TherageniX and the University of Nottingham have been awarded a £995,000 ($1,252,585) grant from Innovate UK, the UK’s innovation agency.
The funding will support the development of the company’s gene therapy in a powder, a non-viral gene delivery system to improve tissue regeneration following surgery.
TherageniX will initially focus on orthopaedic applications, with the aim of improving the outcomes for patients undergoing bone grafting procedures.
The technology allows rapid transfection of patients’ cells with the gene(s) of interest. Following this intra-operative procedure, the transfected cells are then implanted at the surgical site, enabling the body to produce the relevant proteins or factors for tissue regeneration.
The grant was awarded in response to Innovate UK’s call for “innovative technologies for intracellular drug delivery” as part of its Transforming Medicines Manufacturing programme.
Dr James Dixon, Associate Professor of the School of Pharmacy and NIHR Nottingham Biomedical Research Centre at University of Nottingham, who developed the TherageniX platform, said: “Adapting technology for a rapid application directly to grafted tissue within the operating theatre has been a vision for our gene delivery platform for several years. We have the opportunity here to bring regenerative medicine and gene therapy forward with innovative applications and apply it in ways we could not have envisaged only a few years ago, even to emergency medicine.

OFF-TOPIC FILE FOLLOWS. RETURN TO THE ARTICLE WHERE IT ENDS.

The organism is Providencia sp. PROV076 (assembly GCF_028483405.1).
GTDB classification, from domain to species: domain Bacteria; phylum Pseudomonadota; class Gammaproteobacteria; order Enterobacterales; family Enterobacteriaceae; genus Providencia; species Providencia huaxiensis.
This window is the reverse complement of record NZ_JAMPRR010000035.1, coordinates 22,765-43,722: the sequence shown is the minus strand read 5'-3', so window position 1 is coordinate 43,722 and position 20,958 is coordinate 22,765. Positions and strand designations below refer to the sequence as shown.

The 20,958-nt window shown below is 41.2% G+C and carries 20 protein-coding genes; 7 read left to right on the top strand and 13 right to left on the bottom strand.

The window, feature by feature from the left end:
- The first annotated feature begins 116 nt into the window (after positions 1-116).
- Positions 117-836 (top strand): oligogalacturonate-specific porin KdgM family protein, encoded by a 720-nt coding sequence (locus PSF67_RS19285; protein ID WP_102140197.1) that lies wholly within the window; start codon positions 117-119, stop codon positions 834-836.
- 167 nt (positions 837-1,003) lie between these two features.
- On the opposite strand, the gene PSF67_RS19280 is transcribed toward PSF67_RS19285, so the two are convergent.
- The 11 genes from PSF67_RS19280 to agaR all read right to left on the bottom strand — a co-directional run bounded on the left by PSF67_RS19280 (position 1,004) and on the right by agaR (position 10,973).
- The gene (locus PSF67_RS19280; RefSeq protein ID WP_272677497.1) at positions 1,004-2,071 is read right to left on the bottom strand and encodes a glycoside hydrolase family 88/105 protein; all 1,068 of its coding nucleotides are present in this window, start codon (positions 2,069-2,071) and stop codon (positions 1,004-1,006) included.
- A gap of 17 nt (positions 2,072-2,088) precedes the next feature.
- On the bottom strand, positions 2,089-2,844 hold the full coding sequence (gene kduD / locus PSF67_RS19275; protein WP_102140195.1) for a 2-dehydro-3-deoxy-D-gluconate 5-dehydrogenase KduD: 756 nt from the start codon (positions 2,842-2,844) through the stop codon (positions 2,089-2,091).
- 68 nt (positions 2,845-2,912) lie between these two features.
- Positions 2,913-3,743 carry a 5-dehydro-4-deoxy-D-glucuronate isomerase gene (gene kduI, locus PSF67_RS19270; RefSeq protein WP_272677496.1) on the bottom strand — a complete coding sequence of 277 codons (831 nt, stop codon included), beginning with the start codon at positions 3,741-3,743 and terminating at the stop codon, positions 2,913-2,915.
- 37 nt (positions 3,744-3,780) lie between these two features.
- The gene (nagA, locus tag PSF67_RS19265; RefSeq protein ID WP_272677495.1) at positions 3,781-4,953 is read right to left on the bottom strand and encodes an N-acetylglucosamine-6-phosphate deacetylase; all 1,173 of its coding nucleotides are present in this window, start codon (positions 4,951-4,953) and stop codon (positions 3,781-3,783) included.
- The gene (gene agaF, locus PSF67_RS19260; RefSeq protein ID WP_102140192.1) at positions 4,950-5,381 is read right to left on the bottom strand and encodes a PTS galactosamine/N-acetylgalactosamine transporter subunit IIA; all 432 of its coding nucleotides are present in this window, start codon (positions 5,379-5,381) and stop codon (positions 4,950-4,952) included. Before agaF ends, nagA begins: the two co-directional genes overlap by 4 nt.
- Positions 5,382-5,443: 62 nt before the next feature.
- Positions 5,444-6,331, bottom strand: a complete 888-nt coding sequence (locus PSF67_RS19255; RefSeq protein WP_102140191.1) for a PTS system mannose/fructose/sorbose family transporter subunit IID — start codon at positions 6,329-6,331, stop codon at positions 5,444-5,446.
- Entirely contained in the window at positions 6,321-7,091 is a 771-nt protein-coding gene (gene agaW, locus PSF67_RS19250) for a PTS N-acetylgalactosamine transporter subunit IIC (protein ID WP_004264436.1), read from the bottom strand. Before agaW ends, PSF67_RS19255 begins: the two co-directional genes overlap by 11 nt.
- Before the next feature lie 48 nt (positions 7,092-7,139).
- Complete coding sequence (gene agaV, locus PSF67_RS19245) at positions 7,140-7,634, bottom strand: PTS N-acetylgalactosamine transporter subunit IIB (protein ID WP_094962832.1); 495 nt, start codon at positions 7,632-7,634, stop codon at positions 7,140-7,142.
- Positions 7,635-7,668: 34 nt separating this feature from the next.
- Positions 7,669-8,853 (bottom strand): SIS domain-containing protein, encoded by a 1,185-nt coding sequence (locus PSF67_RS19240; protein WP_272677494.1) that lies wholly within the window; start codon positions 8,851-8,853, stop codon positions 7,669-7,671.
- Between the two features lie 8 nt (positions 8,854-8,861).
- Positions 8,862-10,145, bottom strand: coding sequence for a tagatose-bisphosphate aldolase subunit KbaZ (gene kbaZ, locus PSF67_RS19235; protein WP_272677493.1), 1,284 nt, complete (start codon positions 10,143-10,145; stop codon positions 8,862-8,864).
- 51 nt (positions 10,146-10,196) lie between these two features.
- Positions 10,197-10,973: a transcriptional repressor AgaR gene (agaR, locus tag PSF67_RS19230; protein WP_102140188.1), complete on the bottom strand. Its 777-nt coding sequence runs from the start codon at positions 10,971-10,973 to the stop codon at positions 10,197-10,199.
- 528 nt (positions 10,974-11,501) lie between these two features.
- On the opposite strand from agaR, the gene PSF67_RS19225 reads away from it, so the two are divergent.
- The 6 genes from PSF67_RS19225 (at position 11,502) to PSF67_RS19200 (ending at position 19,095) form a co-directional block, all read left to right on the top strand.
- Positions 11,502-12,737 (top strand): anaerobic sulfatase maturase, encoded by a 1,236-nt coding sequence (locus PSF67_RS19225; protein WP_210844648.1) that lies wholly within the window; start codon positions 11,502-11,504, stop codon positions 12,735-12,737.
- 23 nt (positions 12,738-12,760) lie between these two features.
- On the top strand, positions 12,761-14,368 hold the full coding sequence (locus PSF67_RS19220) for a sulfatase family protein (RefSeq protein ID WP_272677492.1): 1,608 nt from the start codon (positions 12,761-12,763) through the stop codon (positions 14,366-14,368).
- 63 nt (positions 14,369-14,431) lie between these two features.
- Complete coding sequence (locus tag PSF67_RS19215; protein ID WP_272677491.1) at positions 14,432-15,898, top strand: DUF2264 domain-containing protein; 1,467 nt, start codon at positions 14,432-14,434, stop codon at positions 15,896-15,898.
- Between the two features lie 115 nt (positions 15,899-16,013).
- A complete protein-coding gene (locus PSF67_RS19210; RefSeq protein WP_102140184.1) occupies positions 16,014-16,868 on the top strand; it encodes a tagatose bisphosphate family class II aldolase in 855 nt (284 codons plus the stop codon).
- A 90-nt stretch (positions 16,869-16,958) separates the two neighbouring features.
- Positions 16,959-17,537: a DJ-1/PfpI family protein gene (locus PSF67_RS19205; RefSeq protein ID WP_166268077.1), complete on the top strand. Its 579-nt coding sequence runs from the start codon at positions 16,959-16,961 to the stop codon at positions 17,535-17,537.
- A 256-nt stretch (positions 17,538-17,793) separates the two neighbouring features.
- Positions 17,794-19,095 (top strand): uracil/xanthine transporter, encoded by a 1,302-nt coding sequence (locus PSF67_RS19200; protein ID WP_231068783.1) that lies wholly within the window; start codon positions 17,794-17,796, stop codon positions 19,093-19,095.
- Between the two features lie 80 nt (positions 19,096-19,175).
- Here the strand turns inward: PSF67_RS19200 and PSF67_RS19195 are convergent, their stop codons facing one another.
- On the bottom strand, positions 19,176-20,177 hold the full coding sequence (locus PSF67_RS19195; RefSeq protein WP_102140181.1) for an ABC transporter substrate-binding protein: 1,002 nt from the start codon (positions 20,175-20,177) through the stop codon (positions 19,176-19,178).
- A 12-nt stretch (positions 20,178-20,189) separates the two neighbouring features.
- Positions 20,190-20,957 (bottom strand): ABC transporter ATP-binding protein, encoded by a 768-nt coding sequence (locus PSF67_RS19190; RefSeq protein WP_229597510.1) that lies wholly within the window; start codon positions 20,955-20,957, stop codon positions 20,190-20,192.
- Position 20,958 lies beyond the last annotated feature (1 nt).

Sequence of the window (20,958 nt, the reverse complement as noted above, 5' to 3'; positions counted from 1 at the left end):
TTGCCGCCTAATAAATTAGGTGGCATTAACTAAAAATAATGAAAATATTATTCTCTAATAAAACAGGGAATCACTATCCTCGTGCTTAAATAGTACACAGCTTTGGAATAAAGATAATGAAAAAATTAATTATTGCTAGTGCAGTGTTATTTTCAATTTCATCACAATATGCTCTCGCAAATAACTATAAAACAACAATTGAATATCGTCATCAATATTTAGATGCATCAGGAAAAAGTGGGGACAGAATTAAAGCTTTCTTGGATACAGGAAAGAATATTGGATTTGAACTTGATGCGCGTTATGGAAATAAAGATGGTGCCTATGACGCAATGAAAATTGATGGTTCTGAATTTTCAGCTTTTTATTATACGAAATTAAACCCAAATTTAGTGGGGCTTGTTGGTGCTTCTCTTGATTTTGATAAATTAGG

“Deployment via a dry powder will allow us to overcome some of the bottlenecks for its impact. We hope that our system will generate a platform of transformative, and economically viable approaches to clinical problems that remain poorly addressed in modern medicine.”